Google Expands Its Coursera IT Training Course to 100 Community Colleges

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Google is exerting a growing presence in the country’s classrooms. On Thursday, the company announced plans to offer its homegrown Information Technology support course to community colleges in eight new states via a $3.5 million education grant.

The program will now be offered through community colleges in Arizona, Florida, Kentucky, Louisiana, Minnesota, New Mexico, Virginia and West Virginia. Those states come in addition to schools in Illinois, Michigan, New York, Ohio, Texas, Colorado, and Wisconsin, which have offered the course since earlier this year.

The Google course, which began as a series of online modules offered on Coursera, seeks to alleviate an IT support labor shortage by training workers—many of them from non-traditional IT backgrounds—for the positions.

According to the company, the median salary for IT support is $52,000, and its program has placed thousands of people in jobs, in part by working with large employers like Wal-Mart and GE.

Natalie Van Kleef, who leads the IT Certificate program for Google, told Fortune the company has been emphasizing to employers that “college degrees don’t have to be table stakes” for careers in IT support.

For Google, the educational gambit offers a chance to build good will at a time when it is the subject of multiple regulatory investigations, and is seen by critics as abusing its dominance in online advertising. The IT training program is part of a much larger $1 billion Google initiative that involves grants to non-profits to support the American workforce.

Google and Coursera, which on Thursday published a report on the first year of the IT initiative, claim it has been particularly successful in attracting diverse applicants, saying 60% of applicants identified as female, Latino, Black or a veteran.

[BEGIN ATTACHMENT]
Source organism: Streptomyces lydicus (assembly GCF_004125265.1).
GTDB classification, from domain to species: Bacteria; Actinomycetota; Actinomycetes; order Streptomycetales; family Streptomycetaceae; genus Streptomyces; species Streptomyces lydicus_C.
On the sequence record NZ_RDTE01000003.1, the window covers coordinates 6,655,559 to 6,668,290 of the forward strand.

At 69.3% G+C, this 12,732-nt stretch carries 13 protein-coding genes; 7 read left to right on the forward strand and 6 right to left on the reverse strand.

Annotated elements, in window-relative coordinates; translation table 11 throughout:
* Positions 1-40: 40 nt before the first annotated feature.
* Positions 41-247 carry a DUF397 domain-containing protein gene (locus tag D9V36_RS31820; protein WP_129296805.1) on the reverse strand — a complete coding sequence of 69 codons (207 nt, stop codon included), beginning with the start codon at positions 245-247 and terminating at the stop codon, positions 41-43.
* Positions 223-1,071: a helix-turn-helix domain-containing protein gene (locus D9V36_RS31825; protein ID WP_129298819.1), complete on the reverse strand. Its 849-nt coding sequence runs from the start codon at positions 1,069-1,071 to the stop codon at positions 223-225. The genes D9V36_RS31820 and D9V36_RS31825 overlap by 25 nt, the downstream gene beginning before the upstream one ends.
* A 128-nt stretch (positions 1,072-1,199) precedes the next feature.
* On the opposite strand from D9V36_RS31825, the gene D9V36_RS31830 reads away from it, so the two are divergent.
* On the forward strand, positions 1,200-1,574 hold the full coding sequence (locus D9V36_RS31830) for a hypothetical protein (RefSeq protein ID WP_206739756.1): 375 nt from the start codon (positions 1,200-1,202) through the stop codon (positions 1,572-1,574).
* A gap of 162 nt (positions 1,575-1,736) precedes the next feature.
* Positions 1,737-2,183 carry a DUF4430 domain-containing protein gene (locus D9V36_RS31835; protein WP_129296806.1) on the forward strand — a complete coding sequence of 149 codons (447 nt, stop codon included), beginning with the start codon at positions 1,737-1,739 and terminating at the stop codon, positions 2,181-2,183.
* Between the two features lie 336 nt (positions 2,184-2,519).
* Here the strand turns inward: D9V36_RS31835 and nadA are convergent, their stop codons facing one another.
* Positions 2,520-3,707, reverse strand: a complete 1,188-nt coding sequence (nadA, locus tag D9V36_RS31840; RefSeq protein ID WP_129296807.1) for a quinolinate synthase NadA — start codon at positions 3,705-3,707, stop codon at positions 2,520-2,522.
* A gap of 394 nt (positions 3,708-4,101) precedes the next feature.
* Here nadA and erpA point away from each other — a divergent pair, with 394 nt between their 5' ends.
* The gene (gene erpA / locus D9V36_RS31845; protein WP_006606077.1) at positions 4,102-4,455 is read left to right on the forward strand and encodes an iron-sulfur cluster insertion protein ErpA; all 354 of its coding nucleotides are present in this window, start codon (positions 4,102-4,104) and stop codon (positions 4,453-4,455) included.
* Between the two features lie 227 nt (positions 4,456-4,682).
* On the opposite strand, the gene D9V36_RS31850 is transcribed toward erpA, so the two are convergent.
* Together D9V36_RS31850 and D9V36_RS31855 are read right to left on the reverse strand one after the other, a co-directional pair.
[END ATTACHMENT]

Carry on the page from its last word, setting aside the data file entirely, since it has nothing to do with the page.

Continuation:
The companies also claim that the completion rate for the online version of the course has been 2.5 times higher than other content on Coursera. Nonetheless, that completion rate is still strikingly low—consisting of 21% over 12 months. Van Kleef attributes that figure in part to the fact that some of those who enrolled were already IT specialists, and may have been only looking to pick up particular skills, rather than obtain the certificate.

The low completion rate comes as academics are questioning the overall viability of online learning for low-income and at-risk students. According to a recent study from the Brookings Institute, online learning for these groups coincides with high drop-out rates and low grades compared to in-class lessons.

Nonetheless, Google and Coursera can point to more than 50,000 people enrolling in the IT Course—which consists of six modules costing $49 each— and many of them finding jobs as a result.

Upon launching the course, Google had granted scholarships covering the cost for 10,000 enrollees. The company is not renewing the subsidy, but will instead direct funds at expanding in-class versions of the course, and providing an online hub that connects graduates with employers.

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